The riskier the job, the higher the workers’ compensation premium.  You can help lower those premiums by developing safety programs, hiring a safety manager, offering training opportunities to your employees and managers and always having an up-to-date safety manual.  If your insurance agency or carrier does not offer assistance in those areas, then you might have to hire a third party safety trainer or consultant to help keep your employees and job sites safe.  
     
    Some PEOs have Certified Risk Managers on staff to help clients keep employees safe on the job and take more control of their workers’ compensation premiums.  Those risk managers can help with safety procedures and manuals, develop a Drug Free Workplace Program as well as handle claims when they arise.

  • Do You Have An Employee Benefits Program? Or Would You Like One In The Future?

    Identifying, hiring and retaining talented employees is tough for every company.  One of the biggest drivers for hiring and retaining sought-after employees is an employee benefits program.  Employee benefits can include a wide variety of components such as health insurance, 401(k) retirement plan, an Employee Assistance Program, or even discounted movie tickets! One of the toughest puzzles for business owners and managers is trying to piece together a benefits package that is affordable for the company, attractive to employees and as hassle-free as possible.
     
    Working with a PEO may solve that puzzle by providing some, or all, of those services at more affordable rates than might be available on the open market.  In addition, if a company procures employee benefits through a PEO, the PEO will handle the administration of those benefits, which removes the burden and liability from their clients.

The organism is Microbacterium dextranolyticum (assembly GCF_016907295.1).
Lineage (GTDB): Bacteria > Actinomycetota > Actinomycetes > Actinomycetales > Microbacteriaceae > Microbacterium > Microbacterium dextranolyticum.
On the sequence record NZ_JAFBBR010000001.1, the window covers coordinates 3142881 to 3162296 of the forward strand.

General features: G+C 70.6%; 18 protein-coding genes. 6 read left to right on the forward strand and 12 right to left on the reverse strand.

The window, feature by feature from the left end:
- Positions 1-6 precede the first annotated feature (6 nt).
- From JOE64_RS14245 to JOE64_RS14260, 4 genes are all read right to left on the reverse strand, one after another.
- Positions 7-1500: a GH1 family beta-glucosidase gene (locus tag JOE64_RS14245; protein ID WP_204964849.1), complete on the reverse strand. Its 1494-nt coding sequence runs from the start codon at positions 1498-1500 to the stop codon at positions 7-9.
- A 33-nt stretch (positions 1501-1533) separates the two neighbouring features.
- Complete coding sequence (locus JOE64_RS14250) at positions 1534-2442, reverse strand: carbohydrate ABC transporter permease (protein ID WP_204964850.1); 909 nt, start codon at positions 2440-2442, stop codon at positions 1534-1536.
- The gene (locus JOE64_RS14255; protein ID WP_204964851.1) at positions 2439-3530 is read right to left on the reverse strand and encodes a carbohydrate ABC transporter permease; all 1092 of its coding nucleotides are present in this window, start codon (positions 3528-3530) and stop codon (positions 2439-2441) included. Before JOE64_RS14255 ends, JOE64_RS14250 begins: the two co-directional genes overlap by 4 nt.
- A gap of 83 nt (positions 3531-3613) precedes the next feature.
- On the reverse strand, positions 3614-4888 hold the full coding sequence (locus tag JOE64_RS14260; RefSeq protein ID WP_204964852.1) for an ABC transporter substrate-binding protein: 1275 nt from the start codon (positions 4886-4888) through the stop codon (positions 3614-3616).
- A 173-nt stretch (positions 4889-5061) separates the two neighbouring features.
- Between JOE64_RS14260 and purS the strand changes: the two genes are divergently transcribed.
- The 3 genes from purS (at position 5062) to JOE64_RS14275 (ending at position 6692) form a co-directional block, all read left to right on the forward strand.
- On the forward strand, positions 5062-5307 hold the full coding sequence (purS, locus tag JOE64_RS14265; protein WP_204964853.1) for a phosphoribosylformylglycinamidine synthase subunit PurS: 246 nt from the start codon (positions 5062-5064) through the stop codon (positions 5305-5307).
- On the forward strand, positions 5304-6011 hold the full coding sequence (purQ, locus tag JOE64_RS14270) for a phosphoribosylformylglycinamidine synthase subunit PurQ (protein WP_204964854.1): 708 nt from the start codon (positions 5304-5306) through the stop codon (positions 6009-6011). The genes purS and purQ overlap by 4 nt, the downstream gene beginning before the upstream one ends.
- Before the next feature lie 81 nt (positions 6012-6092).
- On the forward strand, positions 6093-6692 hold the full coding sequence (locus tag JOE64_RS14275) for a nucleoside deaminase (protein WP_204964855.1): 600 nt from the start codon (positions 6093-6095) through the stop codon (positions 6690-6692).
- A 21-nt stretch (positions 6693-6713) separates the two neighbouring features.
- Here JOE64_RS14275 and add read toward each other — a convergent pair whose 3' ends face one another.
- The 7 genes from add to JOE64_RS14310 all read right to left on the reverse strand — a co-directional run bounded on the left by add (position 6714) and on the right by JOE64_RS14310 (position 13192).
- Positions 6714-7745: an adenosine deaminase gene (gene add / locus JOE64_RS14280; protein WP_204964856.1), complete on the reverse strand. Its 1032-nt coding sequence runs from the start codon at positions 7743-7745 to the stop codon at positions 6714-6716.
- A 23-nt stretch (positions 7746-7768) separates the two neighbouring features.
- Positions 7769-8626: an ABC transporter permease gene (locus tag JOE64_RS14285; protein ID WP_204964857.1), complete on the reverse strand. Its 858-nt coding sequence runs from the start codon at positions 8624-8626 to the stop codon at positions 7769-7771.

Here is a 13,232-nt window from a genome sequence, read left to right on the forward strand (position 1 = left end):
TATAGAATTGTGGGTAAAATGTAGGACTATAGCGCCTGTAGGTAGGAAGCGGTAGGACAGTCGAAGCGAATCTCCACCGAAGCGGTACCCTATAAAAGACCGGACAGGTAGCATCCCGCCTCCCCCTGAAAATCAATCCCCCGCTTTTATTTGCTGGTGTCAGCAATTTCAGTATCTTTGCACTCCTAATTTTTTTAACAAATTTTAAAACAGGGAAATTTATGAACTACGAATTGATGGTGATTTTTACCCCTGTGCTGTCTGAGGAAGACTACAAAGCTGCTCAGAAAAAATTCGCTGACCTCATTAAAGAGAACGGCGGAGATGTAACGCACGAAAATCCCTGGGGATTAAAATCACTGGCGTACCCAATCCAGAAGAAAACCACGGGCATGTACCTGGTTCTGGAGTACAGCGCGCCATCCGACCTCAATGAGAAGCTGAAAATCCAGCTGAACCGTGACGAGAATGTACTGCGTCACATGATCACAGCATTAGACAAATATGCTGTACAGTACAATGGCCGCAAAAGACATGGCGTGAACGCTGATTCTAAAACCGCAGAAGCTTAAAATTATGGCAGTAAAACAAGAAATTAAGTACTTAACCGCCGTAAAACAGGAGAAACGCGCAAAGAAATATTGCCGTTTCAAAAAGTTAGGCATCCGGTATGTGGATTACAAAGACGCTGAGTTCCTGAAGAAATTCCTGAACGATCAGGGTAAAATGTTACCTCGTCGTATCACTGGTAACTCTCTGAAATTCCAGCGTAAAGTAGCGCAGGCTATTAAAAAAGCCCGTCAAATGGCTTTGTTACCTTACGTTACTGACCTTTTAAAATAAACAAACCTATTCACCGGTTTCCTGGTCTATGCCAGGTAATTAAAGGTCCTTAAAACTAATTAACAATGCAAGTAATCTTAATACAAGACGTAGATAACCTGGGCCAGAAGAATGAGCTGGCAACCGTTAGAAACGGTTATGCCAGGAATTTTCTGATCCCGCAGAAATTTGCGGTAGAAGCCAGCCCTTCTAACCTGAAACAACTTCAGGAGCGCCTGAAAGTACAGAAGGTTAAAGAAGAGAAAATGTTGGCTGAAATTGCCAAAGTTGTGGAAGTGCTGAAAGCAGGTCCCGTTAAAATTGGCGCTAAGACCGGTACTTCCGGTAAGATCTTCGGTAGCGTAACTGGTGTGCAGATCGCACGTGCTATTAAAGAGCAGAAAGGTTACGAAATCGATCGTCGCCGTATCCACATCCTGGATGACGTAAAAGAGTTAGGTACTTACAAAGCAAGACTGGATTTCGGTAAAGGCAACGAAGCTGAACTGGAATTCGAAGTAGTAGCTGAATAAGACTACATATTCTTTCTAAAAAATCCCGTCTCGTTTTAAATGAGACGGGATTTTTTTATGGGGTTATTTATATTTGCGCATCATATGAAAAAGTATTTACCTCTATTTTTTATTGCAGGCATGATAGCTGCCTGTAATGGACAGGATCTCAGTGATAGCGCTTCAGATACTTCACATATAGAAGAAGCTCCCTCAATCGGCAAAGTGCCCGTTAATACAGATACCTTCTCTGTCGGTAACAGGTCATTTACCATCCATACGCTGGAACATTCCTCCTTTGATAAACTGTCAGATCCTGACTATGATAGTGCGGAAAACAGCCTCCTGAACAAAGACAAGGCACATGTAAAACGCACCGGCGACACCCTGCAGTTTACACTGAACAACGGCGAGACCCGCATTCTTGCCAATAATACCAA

• Do You Process Your Own Payroll?

    Processing your own payroll can eat up large chunks of time and energy each payroll period and carries its own fiduciary liabilities.  If you have additional payroll complications such as pre-tax benefits deductions, wage garnishments, commissions, or tax filings in multiple states, processing payroll in-house can be a full-time job in and of itself. 
     
    Much like using a third party payroll processor, a PEO will handle all aspects of payroll while removing the burden of time, energy and liability from clients.  In addition, PEOs typically have time and attendance software and a Human Resource Information System (HRIS) for their clients to use.

  • In Conclusion...

    If you read the questions above and answered “No” to all of them, a PEO might not be an immediate need for your company.  Odds are that in the future, some of those answers will change and, at that time, it may be beneficial for you to talk with a PEO that you trust about the services they can provide. 
     
    However, if you answered “Yes” to any of the questions above, then no matter how many employees your company has, it may be a good idea to engage with a PEO that you feel comfortable with to find out if their services can help your company.